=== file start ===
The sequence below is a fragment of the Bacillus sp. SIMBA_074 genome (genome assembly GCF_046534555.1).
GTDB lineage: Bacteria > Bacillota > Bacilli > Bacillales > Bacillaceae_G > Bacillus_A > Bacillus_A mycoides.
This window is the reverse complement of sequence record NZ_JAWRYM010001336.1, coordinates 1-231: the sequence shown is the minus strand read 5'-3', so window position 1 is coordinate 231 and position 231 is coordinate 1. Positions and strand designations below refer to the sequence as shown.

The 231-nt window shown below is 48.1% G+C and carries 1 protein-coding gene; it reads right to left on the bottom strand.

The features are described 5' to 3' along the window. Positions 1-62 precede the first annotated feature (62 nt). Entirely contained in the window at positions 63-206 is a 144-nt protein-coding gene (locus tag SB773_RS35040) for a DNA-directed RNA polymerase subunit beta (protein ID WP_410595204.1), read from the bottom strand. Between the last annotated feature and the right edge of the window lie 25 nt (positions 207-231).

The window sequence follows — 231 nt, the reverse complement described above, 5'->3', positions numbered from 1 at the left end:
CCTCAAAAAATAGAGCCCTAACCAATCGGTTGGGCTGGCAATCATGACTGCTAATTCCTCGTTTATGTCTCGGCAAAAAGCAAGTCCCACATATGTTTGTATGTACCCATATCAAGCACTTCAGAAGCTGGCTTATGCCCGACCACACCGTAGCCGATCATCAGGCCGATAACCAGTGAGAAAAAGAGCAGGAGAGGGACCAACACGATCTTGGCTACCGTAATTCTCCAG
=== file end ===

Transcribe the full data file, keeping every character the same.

The sequence below is a fragment of the Bacillus sp. SIMBA_074 genome (genome assembly GCF_046534555.1).
GTDB lineage: Bacteria > Bacillota > Bacilli > Bacillales > Bacillaceae_G > Bacillus_A > Bacillus_A mycoides.
This window is the reverse complement of sequence record NZ_JAWRYM010001336.1, coordinates 1-231: the sequence shown is the minus strand read 5'-3', so window position 1 is coordinate 231 and position 231 is coordinate 1. Positions and strand designations below refer to the sequence as shown.

The 231-nt window shown below is 48.1% G+C and carries 1 protein-coding gene; it reads right to left on the bottom strand.

The features are described 5' to 3' along the window. Positions 1-62 precede the first annotated feature (62 nt). Entirely contained in the window at positions 63-206 is a 144-nt protein-coding gene (locus tag SB773_RS35040) for a DNA-directed RNA polymerase subunit beta (protein ID WP_410595204.1), read from the bottom strand. Between the last annotated feature and the right edge of the window lie 25 nt (positions 207-231).

The window sequence follows — 231 nt, the reverse complement described above, 5'->3', positions numbered from 1 at the left end:
CCTCAAAAAATAGAGCCCTAACCAATCGGTTGGGCTGGCAATCATGACTGCTAATTCCTCGTTTATGTCTCGGCAAAAAGCAAGTCCCACATATGTTTGTATGTACCCATATCAAGCACTTCAGAAGCTGGCTTATGCCCGACCACACCGTAGCCGATCATCAGGCCGATAACCAGTGAGAAAAAGAGCAGGAGAGGGACCAACACGATCTTGGCTACCGTAATTCTCCAG